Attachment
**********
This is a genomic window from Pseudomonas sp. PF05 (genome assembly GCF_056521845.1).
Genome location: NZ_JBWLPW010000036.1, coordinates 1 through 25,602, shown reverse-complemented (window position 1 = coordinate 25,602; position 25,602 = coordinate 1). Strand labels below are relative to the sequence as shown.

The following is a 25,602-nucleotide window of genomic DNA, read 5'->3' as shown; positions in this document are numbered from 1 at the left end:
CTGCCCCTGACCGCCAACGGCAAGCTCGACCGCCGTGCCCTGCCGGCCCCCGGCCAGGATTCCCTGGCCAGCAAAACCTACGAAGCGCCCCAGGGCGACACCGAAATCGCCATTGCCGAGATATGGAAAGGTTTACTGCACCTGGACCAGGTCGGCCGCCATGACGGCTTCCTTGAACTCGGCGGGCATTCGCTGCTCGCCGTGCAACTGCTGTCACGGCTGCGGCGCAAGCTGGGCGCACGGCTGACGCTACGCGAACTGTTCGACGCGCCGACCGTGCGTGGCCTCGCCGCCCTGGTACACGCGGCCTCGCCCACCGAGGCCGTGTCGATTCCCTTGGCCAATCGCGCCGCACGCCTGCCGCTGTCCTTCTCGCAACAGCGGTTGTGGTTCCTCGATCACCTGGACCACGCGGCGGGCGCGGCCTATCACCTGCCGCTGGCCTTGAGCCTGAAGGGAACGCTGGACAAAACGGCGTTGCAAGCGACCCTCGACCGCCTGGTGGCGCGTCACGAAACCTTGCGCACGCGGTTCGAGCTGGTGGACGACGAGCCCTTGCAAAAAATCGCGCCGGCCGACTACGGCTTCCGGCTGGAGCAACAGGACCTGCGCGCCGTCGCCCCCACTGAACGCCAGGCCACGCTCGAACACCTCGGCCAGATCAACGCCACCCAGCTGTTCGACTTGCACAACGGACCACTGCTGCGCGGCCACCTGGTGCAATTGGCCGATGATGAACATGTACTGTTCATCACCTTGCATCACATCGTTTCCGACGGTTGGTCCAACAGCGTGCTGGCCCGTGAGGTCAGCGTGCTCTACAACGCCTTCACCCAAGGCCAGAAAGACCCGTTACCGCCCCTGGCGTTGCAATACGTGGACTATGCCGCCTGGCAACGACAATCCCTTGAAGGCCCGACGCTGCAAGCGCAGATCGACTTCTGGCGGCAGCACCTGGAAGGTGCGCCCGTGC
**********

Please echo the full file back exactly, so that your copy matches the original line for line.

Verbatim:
This is a genomic window from Pseudomonas sp. PF05 (genome assembly GCF_056521845.1).
Genome location: NZ_JBWLPW010000036.1, coordinates 1 through 25,602, shown reverse-complemented (window position 1 = coordinate 25,602; position 25,602 = coordinate 1). Strand labels below are relative to the sequence as shown.

The following is a 25,602-nucleotide window of genomic DNA, read 5'->3' as shown; positions in this document are numbered from 1 at the left end:
CTGCCCCTGACCGCCAACGGCAAGCTCGACCGCCGTGCCCTGCCGGCCCCCGGCCAGGATTCCCTGGCCAGCAAAACCTACGAAGCGCCCCAGGGCGACACCGAAATCGCCATTGCCGAGATATGGAAAGGTTTACTGCACCTGGACCAGGTCGGCCGCCATGACGGCTTCCTTGAACTCGGCGGGCATTCGCTGCTCGCCGTGCAACTGCTGTCACGGCTGCGGCGCAAGCTGGGCGCACGGCTGACGCTACGCGAACTGTTCGACGCGCCGACCGTGCGTGGCCTCGCCGCCCTGGTACACGCGGCCTCGCCCACCGAGGCCGTGTCGATTCCCTTGGCCAATCGCGCCGCACGCCTGCCGCTGTCCTTCTCGCAACAGCGGTTGTGGTTCCTCGATCACCTGGACCACGCGGCGGGCGCGGCCTATCACCTGCCGCTGGCCTTGAGCCTGAAGGGAACGCTGGACAAAACGGCGTTGCAAGCGACCCTCGACCGCCTGGTGGCGCGTCACGAAACCTTGCGCACGCGGTTCGAGCTGGTGGACGACGAGCCCTTGCAAAAAATCGCGCCGGCCGACTACGGCTTCCGGCTGGAGCAACAGGACCTGCGCGCCGTCGCCCCCACTGAACGCCAGGCCACGCTCGAACACCTCGGCCAGATCAACGCCACCCAGCTGTTCGACTTGCACAACGGACCACTGCTGCGCGGCCACCTGGTGCAATTGGCCGATGATGAACATGTACTGTTCATCACCTTGCATCACATCGTTTCCGACGGTTGGTCCAACAGCGTGCTGGCCCGTGAGGTCAGCGTGCTCTACAACGCCTTCACCCAAGGCCAGAAAGACCCGTTACCGCCCCTGGCGTTGCAATACGTGGACTATGCCGCCTGGCAACGACAATCCCTTGAAGGCCCGACGCTGCAAGCGCAGATCGACTTCTGGCGGCAGCACCTGGAAGGTGCGCCCGTGC